Book Review: Jailbreak In Czechoslovakia

The Canceled Czech is a thriller by Lawrence Block and was first published in 1966. This one in a series of novels featuring American super spy Evan Tanner. I hadn’t heard of him either until I came across this little piece in an used bookstore.

Tanner is handsome. clever, and good with the ladies. It is not clear what agency he works for. He seems to be some kind of freelance troubleshooter. Tanner has one unique characteristic which could could either drive him mad or come in handy at times. He apparently suffered a war injury that robbed him of the ability to sleep. He has to incorporate some meditation and relaxation exercises to help keep his faculties together.

Evan Tanner is engaged to take a trip to Czechoslovakia to bring a Nazi war criminal back to America. His allies are a group of Jewish operatives and an overly amorous female Nazi. He gets the target out of jail, but he has to keep him alive until he can make it back to the States. Since this is a Nazi, Tanner also has to avoid the temptation to take matters into his own hands and even the score for those lost in the Holocaust.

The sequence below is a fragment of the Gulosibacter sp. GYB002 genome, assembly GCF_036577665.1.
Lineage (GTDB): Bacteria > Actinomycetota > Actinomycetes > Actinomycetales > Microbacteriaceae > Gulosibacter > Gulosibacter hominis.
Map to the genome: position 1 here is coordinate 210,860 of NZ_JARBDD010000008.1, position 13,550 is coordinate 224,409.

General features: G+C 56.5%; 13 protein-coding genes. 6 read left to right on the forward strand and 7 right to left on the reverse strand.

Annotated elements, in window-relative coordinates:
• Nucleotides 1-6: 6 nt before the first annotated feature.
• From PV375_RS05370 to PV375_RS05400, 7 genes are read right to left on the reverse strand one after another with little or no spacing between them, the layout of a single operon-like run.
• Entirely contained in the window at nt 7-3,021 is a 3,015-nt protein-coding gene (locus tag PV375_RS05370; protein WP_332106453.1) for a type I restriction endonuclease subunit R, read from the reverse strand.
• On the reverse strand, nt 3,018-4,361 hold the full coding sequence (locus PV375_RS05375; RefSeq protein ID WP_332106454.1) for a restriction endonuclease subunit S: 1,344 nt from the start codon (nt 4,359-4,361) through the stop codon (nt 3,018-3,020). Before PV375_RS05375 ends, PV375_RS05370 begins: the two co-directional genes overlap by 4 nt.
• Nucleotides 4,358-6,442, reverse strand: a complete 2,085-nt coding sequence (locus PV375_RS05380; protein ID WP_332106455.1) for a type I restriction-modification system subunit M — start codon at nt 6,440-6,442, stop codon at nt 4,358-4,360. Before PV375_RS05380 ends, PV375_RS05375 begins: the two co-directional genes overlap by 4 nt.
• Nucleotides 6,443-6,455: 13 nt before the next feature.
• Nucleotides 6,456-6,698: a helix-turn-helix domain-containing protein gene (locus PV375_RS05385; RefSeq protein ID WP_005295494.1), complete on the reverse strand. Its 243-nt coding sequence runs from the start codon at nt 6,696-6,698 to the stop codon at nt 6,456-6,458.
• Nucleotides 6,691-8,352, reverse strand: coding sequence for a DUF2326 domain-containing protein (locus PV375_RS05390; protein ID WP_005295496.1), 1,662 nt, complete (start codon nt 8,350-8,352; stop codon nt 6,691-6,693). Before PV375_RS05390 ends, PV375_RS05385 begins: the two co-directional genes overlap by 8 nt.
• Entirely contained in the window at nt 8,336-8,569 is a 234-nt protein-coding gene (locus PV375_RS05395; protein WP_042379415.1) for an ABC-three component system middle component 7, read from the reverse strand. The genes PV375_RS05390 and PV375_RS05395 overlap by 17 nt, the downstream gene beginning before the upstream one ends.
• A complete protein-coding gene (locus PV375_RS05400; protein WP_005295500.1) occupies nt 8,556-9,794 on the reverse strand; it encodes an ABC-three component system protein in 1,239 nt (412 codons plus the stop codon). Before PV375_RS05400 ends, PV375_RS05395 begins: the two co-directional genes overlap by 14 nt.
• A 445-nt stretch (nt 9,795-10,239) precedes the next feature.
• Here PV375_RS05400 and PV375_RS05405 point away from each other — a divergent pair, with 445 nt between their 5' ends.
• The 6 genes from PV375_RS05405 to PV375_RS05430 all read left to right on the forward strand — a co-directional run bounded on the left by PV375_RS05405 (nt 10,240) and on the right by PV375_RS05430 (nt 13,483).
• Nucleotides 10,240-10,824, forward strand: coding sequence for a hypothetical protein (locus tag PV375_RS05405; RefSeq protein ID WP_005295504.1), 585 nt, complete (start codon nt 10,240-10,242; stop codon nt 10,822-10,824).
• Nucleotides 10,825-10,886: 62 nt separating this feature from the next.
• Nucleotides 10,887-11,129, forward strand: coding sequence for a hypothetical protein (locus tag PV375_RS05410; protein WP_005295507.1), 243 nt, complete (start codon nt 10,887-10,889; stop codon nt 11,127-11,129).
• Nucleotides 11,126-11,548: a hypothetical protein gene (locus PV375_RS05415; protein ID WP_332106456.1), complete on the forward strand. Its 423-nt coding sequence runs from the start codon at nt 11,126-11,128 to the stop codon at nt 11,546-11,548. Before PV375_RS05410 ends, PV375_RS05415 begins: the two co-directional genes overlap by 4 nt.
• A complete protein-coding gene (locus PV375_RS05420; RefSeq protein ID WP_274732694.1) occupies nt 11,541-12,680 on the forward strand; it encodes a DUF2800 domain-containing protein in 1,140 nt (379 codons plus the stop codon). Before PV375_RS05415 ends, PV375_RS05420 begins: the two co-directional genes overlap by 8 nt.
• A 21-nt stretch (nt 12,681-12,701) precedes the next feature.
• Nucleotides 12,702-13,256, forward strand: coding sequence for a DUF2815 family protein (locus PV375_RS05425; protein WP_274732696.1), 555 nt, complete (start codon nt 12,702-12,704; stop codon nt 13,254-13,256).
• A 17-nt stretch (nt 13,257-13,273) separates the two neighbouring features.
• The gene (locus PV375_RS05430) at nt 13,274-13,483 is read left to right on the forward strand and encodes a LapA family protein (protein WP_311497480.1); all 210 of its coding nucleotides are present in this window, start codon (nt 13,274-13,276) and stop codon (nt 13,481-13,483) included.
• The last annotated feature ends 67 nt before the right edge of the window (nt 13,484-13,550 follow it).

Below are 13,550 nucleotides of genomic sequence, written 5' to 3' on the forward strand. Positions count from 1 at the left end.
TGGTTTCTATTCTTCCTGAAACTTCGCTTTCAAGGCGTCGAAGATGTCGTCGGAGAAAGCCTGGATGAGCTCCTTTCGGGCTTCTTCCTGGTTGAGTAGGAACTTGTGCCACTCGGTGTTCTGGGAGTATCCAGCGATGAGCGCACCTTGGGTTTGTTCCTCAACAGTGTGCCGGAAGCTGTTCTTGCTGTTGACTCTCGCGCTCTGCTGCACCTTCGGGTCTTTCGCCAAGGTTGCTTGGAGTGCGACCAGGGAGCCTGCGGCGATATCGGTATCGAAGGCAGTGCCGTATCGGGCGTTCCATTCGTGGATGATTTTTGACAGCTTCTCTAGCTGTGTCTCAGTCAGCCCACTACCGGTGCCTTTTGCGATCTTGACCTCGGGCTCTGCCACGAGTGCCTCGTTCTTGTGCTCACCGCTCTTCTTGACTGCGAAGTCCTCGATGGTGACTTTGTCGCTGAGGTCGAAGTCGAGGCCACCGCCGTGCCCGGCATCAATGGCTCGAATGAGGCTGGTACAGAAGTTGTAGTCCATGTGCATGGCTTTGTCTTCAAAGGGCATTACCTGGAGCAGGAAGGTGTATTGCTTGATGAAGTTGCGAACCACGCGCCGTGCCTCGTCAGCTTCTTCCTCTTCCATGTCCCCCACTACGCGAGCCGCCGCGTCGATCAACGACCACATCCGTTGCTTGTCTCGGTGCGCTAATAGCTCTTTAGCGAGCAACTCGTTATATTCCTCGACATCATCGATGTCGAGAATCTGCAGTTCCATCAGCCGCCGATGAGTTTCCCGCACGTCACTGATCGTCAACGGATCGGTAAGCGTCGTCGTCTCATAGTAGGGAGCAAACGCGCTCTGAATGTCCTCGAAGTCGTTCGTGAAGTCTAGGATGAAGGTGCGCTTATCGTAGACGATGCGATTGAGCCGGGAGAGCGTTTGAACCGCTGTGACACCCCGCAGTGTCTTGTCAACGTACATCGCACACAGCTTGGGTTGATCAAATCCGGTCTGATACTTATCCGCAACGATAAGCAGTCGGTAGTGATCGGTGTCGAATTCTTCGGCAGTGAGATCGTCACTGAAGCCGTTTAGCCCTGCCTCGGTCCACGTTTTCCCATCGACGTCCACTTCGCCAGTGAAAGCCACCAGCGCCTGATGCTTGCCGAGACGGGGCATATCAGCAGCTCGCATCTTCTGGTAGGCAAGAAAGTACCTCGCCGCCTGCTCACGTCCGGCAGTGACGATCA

I haven’t read much of Block’s works, I am aware of his stature in the realm of crime fiction. I am not sure this is one of his better efforts. I didn’t find Tanner all that interesting, and the German woman’s nymphomania just seemed a bit farcical. This really felt like a James Bond knockoff.

I did appreciate the setting, and Block does have a fairly engaging prose style. To be fair, this was in Block’s early years. I probably just like his other protagonist, Matthew Scudder, better.

It’s not a terrible book. and it’s not a terrible idea to read Block. I just hoped this would have engaged me more than it did.

I think for the next literary port of call will be early nineteenth century England where Viscount Sebastian St. Cyr indulges his curiosity in the macabre and investigates the murder of a man thought to have died years before at Botany Bay in Who Speaks for the Damned by C.S. Harris.

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